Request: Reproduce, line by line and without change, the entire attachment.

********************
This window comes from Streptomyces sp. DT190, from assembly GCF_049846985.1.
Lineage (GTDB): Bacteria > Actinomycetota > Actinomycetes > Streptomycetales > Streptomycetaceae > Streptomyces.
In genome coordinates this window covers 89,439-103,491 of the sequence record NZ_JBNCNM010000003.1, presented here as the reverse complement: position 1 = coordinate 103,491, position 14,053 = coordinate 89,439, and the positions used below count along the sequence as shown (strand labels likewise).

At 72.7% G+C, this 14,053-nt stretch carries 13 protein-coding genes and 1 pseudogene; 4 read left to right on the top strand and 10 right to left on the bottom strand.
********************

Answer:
This window comes from Streptomyces sp. DT190, from assembly GCF_049846985.1.
Lineage (GTDB): Bacteria > Actinomycetota > Actinomycetes > Streptomycetales > Streptomycetaceae > Streptomyces.
In genome coordinates this window covers 89,439-103,491 of the sequence record NZ_JBNCNM010000003.1, presented here as the reverse complement: position 1 = coordinate 103,491, position 14,053 = coordinate 89,439, and the positions used below count along the sequence as shown (strand labels likewise).

At 72.7% G+C, this 14,053-nt stretch carries 13 protein-coding genes and 1 pseudogene; 4 read left to right on the top strand and 10 right to left on the bottom strand.